1761 States earmark all Impots duties for five years for harbour repairs and development
1762 Funds run out again
1765 Work on South Pier completed and harbour regulations amended
1768 States approve extension to harbour north of existing facility. This would still dry out at low tide and the newly-formed Jersey Chamber of Commerce draws up petition recommending that a quay be constructed 'from the bank within the Town pier round the rocks to the point turning into le havre aux Anglais and returning the wall to the nearer bank as the only means of securing the said harbour. This would make a wharf absolutely requisite to the loading and unloading of vessels, a float which at present can only be done by turns and which from the great increase of trade is attended with great inconvenience'.
1769 Adverse winter weather conditions bring work to a standstill
1772 Harbour Committee decides to borrow money to carry out repairs to deteriorating harbour pier
1774 Chamber calls for urgent repair work and offers financial assistance
1775 Harbour Committee reports that 'the quays are in a bad state and remedies should be promply sesorted to in order to preserve them'.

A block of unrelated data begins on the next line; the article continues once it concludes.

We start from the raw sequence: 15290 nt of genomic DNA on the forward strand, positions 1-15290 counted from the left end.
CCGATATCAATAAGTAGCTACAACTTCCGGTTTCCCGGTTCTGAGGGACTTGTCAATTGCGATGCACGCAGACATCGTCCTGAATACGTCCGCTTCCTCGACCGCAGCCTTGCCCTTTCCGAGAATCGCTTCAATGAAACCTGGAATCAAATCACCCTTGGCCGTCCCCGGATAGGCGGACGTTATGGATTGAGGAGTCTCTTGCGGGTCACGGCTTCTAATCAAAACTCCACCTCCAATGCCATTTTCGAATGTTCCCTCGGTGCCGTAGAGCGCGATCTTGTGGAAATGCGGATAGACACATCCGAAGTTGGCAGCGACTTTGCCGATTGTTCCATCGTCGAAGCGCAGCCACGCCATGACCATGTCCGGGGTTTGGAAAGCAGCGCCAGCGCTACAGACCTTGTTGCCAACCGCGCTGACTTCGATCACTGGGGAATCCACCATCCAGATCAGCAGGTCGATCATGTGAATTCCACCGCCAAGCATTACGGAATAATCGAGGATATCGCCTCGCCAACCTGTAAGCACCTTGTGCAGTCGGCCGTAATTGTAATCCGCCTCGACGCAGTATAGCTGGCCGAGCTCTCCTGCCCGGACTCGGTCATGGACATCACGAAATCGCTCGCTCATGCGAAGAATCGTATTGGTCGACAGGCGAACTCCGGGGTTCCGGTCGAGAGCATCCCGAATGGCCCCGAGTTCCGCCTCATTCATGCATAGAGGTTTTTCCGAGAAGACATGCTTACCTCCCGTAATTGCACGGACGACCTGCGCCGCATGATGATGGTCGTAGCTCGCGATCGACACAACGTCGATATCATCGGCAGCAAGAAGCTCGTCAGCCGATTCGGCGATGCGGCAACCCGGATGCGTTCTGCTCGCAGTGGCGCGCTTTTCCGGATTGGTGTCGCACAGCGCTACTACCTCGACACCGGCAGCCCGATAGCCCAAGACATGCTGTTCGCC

1778 Jean Lys appointed Harbourmaster and holds position for five years until he retires 'owing to his advanced years and infirmity'
1788 Chamber of Commerce again urges States to provide a proper harbour and Smeaton, the engineer who built the Eddystone Lighthouse draws up plans. The States reject them on the advice of local captains.
1790 Foundation stone laid for States preferred harbour project. Existing jetty rebuilt and lengthened and 200-metre breakwater, the North Pier, built to shelter moorings in French and English harbours.
1792 Further lotteries are held to raise funds for work on the new pier to progress, but they are not successful. Chamber of Commerce gives 12,000 livres to the States and work continues
1797 Building of slipway into French Harbour from La Folie commissioned
1798 Vessels start mooring alongside North Pier
1801 Work deferred for a year on repair work on existing structures
1803 Chamber of Commerce assumes responsibility for building of new quay at Havre des Anglais
1810 Winter storms cause considerable damage to all piers. Repair work is scheduled to take up to four years.
1814 Merchants start work on Quai des Marchands in front of what is now known as Commercial Buildings.
1817 Duke of Gloucester visits Island and has to scramble ashore on all fours over seaweed covered rocks at low tide to reach beach.
1832 Seawall and Esplanade built to allow access to harbor from west.
1837 James Walker commissioned by States to draw up plans for new harbour. These led to creation of Victoria and Albert piers.
1846 Prince Albert, visiting with Queen Victoria, asks why Jersey always builds its harbours on dry land.
1870 Sir John Coode's plan for an enlarged harbour chosen from 42 submitted to States.
1872 Foundation stone laid for major expansion of harbour with arms from La Collette and Elizabeth Castle.
1874 Storm washes away 200 feet of eastern pier
1875-76 Further storm damage over two winters causes project to be abandoned in 1877, having cost £160,000.